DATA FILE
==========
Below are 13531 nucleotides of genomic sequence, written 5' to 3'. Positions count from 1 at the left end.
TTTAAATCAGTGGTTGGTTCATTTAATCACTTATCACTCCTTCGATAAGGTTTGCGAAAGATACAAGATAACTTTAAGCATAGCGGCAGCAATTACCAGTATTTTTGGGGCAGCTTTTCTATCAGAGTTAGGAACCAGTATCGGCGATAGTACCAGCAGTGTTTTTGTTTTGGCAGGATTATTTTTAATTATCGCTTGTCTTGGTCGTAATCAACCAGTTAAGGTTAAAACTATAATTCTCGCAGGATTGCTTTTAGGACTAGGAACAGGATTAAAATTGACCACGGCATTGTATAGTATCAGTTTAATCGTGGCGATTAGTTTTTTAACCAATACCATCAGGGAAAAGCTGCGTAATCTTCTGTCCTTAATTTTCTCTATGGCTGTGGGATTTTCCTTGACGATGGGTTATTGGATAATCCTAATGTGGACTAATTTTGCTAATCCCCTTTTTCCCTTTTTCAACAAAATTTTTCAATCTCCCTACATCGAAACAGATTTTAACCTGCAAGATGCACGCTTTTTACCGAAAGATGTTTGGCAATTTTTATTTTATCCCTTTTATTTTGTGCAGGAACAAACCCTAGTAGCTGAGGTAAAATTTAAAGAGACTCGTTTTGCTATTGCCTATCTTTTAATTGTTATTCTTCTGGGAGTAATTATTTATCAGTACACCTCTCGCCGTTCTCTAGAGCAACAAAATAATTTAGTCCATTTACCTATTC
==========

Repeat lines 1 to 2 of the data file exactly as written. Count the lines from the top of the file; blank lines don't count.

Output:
Below are 13531 nucleotides of genomic sequence, written 5' to 3'. Positions count from 1 at the left end.
TTTAAATCAGTGGTTGGTTCATTTAATCACTTATCACTCCTTCGATAAGGTTTGCGAAAGATACAAGATAACTTTAAGCATAGCGGCAGCAATTACCAGTATTTTTGGGGCAGCTTTTCTATCAGAGTTAGGAACCAGTATCGGCGATAGTACCAGCAGTGTTTTTGTTTTGGCAGGATTATTTTTAATTATCGCTTGTCTTGGTCGTAATCAACCAGTTAAGGTTAAAACTATAATTCTCGCAGGATTGCTTTTAGGACTAGGAACAGGATTAAAATTGACCACGGCATTGTATAGTATCAGTTTAATCGTGGCGATTAGTTTTTTAACCAATACCATCAGGGAAAAGCTGCGTAATCTTCTGTCCTTAATTTTCTCTATGGCTGTGGGATTTTCCTTGACGATGGGTTATTGGATAATCCTAATGTGGACTAATTTTGCTAATCCCCTTTTTCCCTTTTTCAACAAAATTTTTCAATCTCCCTACATCGAAACAGATTTTAACCTGCAAGATGCACGCTTTTTACCGAAAGATGTTTGGCAATTTTTATTTTATCCCTTTTATTTTGTGCAGGAACAAACCCTAGTAGCTGAGGTAAAATTTAAAGAGACTCGTTTTGCTATTGCCTATCTTTTAATTGTTATTCTTCTGGGAGTAATTATTTATCAGTACACCTCTCGCCGTTCTCTAGAGCAACAAAATAATTTAGTCCATTTACCTATTC